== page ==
Protecting Paycheck Protection Program (PPP) Lenders in Turbulent Times

On March 27, 2020, as part of the response to the COVID-19 pandemic, the Coronavirus Aid, Relief, and Economic Security (CARES) Act was enacted. As financial institutions start to implement the PPP, they should be aware of significant and unforeseen compliance, legal, and operational risks to their institution. These lenders must also be cognizant of and proactively address program areas potentially exposed by fraudsters, both within the organization and externally.

As increased lender demand has resulted in extremely high loan origination volume and rapidly evolving guidance, how can lenders protect themselves from unforeseen fraud exposure?

Program Areas Vulnerable to Fraudsters

The PPP has many areas of potential fraud that may impact the lending financial institution.  Understanding fraudster tactics can help lenders identify new risks and enhance governance programs to mitigate these risks.  The following represents examples of fraud scenarios and potential program vulnerabilities.

  1. Within the lender organization: This includes fraud on the part of parties within a lending organization which should be monitored. For example, sharing of user login identifications.
  2. Fraud perpetrated by borrowers: This includes deceptive or misleading actions on behalf of a borrower to obtain a loan or obtain loan forgiveness. This should be identified through due diligence processes and a strong control environment. An example of borrower-driven fraud is borrower-falsification of the disbursement of funds as outlined by program guidance.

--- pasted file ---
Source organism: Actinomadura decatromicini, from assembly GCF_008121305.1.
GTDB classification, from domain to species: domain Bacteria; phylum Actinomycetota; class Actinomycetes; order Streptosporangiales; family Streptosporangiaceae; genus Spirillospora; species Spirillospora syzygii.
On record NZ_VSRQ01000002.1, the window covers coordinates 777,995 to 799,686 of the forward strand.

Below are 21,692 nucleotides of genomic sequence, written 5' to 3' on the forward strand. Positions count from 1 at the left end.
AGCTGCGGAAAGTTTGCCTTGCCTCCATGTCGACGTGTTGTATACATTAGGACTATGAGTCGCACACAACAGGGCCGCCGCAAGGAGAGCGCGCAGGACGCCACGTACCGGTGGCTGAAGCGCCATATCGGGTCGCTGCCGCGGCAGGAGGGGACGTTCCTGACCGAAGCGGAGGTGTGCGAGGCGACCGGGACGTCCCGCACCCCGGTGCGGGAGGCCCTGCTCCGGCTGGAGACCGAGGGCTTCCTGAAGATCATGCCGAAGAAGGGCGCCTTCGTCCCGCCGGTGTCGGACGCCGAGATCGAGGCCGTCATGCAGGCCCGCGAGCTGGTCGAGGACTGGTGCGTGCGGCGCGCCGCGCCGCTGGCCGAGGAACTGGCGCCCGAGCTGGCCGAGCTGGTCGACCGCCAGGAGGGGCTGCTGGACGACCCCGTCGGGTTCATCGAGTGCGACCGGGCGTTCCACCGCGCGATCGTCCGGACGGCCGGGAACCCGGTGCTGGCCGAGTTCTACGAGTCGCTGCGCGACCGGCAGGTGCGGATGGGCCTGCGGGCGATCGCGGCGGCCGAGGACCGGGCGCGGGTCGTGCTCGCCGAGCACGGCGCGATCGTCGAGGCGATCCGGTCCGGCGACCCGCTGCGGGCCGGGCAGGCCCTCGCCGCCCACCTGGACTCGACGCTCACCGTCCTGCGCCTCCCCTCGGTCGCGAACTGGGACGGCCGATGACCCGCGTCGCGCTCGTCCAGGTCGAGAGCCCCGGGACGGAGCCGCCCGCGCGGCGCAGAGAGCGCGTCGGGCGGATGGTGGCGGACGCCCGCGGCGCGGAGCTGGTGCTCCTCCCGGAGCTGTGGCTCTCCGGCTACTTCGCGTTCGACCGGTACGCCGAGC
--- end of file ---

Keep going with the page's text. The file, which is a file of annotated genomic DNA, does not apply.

3. External party fraud: Unrelated to direct lender or borrower activities, fraud can also stem from external sources.  Examples of potential issues include those from imposters posing as lenders to obtain sensitive customer information. 

Key Steps to Bolster Lending Programs and Proactively Mitigate Fraud Risk

Once the lending organization has identified unforeseen fraud risks, they must examine and bolster governance programs to mitigate these risks. Our experience in helping financial institutions prevent, detect, and remediate fraud has shown that focus in these program areas is critical in times of crises and peak lending periods including taking the following steps:

  1. Testing of applications and loan forgiveness compliance with risk-based reviews, data-driven sampling, and disbursement audit testing 
  2. Conducting process reviews with current state assessments, target operating models, and change management / implementation support
  3. Supporting controls with review of current environment and controls testing
  4. Reporting to include outliers, illogical conclusions, and trending analysis
  5. Monitoring delegated lender oversight
  6. Ensuring that staff augmentation has adequate training, process, and compliance support 

Staying Vigilant While Being Sensitive to Borrower Needs

The difficulties of the Small Business Administration lenders in the Paycheck Protection Program is just beginning. Although the initial onslaught of applications may have passed, the program governance needs are ongoing. The government is focused on fund deployment to appropriate borrowers and borrowers are working with new rules to get as much funding as quickly as possible.  Ultimately though, lenders are responsible for prudent and responsible lending for an evolving program in a turbulent environment. A look back of the actions taken during this time is crucial to protect your participation in the program going forward.

Special thanks to contributors Matthew Moosariparambil and Sara Laskoski.

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